- Certification (the CGC credential) is recognized by employers, licensing boards and the public.
- Most employers—including hospitals, clinics, and laboratories—require their genetic counselors to be certified.
- In states that require genetic counselors have a license to practice, the CGC credential is an essential component for obtaining a license.
To become a Certified Genetic Counselor (CGC) a genetic counselor must pass the American Board of Genetic Counseling (ABGC). The CGC credential indicates that a genetic counselor has met the standards for providing competent genetic counseling and is another recommended step to becoming a genetic counselor. While not required everywhere, the certification demonstrates that the individual has met the standards necessary to provide competent genetic counseling.
To become ABGC-certified, a genetic counselor must:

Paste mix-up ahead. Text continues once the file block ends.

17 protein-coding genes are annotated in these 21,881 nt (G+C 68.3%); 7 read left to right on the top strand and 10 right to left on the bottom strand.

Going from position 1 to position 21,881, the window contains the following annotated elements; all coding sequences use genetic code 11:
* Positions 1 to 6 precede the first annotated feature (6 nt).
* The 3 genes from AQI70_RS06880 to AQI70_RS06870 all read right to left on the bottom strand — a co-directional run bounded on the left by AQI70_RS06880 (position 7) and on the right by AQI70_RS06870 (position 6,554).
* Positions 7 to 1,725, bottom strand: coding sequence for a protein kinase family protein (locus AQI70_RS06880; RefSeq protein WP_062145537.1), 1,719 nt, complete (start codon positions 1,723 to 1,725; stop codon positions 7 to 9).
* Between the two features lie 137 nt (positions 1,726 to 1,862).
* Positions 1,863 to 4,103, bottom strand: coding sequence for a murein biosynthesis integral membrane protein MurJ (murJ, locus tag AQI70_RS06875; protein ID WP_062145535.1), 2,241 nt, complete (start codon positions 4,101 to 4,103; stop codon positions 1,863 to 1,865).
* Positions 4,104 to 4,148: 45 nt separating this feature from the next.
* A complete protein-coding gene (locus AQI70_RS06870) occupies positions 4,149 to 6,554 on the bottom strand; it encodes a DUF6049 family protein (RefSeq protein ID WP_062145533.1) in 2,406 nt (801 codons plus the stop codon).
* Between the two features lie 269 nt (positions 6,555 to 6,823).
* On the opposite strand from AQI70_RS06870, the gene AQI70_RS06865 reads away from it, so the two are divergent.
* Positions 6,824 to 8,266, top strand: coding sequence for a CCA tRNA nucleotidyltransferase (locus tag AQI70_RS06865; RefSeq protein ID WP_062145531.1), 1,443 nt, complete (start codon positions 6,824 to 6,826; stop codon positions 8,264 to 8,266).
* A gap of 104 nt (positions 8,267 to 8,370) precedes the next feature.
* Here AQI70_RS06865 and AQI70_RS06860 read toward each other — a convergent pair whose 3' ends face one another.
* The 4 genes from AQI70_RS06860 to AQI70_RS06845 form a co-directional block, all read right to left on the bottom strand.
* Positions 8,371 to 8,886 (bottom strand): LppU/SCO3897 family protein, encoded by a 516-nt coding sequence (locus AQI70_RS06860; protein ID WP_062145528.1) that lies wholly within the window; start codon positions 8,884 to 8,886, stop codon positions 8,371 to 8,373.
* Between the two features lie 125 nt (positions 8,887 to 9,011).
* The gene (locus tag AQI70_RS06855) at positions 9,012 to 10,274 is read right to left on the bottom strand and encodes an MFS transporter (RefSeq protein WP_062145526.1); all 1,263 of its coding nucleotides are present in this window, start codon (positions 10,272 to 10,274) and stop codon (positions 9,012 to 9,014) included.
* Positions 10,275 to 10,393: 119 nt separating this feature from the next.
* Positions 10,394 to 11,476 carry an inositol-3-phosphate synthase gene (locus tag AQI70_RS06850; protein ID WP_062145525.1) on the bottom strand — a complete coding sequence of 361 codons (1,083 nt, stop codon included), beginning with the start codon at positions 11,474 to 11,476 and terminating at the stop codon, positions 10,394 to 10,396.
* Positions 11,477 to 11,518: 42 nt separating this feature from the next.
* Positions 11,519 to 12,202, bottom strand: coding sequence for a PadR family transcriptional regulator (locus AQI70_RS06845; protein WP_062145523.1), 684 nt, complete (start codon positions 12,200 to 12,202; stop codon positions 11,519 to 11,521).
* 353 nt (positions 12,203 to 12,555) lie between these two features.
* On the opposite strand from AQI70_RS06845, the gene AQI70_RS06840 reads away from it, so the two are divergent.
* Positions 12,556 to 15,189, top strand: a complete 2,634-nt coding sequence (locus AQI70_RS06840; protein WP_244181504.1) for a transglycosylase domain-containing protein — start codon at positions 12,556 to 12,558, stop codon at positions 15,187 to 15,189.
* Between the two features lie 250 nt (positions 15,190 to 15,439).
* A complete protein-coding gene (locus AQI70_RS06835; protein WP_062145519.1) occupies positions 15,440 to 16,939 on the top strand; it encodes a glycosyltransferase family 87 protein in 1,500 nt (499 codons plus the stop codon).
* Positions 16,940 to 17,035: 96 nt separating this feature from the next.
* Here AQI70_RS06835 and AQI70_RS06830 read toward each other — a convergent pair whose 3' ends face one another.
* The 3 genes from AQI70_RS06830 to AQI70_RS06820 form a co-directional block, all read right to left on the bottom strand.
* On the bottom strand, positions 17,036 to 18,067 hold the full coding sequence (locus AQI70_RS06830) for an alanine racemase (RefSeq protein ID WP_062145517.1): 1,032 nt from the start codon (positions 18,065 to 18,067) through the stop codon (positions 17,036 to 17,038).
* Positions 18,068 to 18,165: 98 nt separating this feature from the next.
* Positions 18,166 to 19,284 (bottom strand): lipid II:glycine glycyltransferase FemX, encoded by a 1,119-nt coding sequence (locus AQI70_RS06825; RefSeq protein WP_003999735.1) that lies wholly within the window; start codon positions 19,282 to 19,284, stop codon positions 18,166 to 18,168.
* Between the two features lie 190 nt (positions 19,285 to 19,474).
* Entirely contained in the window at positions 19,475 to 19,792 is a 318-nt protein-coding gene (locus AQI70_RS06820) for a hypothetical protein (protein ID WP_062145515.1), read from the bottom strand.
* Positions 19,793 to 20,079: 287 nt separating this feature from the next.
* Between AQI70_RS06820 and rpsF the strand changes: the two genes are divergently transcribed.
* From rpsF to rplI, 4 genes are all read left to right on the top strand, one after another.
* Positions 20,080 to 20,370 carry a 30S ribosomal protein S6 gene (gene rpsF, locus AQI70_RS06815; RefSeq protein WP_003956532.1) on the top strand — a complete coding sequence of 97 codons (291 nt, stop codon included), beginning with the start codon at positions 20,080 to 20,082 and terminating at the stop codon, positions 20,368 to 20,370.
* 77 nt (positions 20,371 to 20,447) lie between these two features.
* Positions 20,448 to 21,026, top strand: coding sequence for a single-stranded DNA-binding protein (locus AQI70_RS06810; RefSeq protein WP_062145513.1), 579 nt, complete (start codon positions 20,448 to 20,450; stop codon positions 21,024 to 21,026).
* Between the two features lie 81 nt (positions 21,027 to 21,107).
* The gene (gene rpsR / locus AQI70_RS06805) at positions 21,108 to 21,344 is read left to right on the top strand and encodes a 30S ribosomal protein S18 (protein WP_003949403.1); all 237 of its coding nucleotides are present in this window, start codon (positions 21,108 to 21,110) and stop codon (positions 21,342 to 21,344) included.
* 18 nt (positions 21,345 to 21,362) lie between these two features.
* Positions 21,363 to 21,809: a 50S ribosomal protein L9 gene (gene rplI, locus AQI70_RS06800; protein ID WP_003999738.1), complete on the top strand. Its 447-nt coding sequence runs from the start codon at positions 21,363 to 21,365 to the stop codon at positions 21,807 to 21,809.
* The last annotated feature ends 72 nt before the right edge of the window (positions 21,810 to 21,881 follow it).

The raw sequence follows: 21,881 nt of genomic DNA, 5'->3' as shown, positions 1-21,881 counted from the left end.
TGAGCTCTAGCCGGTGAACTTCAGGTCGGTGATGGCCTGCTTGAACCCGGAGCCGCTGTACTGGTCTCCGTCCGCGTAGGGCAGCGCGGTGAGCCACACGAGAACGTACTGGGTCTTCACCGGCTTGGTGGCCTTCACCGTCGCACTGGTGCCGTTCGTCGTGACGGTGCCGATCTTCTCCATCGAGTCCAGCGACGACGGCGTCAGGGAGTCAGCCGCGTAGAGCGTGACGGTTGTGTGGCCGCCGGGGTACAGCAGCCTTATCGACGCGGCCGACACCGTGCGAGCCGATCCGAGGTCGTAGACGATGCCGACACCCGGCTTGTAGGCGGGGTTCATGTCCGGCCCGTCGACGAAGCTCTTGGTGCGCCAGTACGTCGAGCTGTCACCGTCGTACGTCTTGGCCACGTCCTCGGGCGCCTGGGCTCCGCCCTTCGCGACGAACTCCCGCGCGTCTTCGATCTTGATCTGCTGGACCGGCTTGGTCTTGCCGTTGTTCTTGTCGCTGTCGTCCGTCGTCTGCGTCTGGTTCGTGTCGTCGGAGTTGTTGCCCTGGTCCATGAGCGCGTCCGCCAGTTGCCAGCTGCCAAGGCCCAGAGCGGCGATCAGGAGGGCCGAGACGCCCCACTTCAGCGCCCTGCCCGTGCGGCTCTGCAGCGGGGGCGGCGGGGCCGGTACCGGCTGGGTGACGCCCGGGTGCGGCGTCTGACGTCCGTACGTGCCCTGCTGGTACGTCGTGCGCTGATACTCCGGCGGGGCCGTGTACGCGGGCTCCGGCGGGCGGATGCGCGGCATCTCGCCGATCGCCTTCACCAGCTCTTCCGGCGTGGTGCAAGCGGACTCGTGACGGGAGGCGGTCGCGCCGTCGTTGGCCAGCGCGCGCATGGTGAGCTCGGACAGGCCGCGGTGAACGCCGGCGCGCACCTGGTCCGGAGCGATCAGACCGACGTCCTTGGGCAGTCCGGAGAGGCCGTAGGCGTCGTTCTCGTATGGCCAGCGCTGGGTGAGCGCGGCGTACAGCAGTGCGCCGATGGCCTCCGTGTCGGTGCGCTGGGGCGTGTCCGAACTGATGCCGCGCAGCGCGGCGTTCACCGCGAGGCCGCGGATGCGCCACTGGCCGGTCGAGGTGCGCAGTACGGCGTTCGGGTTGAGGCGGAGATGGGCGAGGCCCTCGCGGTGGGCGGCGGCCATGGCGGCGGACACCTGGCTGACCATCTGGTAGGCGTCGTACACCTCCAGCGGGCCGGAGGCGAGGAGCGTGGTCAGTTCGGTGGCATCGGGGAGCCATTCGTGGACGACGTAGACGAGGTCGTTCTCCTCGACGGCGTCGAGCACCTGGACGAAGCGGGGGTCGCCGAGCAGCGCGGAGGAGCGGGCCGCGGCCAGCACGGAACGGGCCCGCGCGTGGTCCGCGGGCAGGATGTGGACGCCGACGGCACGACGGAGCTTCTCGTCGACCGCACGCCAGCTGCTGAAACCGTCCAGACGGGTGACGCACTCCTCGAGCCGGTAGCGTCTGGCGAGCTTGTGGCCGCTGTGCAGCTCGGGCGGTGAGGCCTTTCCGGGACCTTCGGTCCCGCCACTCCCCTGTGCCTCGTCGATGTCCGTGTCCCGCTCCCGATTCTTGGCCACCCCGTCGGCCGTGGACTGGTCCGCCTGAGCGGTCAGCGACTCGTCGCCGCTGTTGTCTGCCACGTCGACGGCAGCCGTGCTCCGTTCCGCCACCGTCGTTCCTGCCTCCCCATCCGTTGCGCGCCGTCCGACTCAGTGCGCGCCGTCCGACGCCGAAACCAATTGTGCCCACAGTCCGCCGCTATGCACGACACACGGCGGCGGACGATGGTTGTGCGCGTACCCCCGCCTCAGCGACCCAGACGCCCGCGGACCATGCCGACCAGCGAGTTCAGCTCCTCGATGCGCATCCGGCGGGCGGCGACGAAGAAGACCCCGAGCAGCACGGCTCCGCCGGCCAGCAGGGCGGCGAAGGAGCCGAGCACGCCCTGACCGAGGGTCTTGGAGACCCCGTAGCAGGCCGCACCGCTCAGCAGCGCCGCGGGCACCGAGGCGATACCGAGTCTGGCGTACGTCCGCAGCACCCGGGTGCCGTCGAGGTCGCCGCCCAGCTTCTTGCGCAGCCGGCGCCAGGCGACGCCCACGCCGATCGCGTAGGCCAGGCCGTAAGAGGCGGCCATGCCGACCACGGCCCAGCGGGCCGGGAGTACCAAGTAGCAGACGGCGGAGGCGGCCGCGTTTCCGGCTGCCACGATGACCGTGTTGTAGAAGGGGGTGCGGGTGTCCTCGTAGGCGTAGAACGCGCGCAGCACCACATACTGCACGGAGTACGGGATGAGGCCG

- Obtain a master’s degree in genetic counseling from one of the Accreditation Council for Genetic Counseling (ACGC) accredited programs in the United States and Canada
- Take and pass a rigorous certification exam
Because medicine is constantly advancing, genetic counselors who received their initial certification in 1996 or later must recertify every five or 10 years, depending on when they were certified. There are two ways genetic counselors can recertify: either by taking the certification exam, or by completing a specific amount of continuing education units (CEUs) and/or professional activity credits (PACs).
While certification is a voluntary process for ensuring that health professionals remain up to date in the field, the majority of employers and most hospitals and clinics insist their genetic counselors be ABGC-certified. In states where genetic counselors are licensed, all genetic counselors with licensure must be ABGC-certified.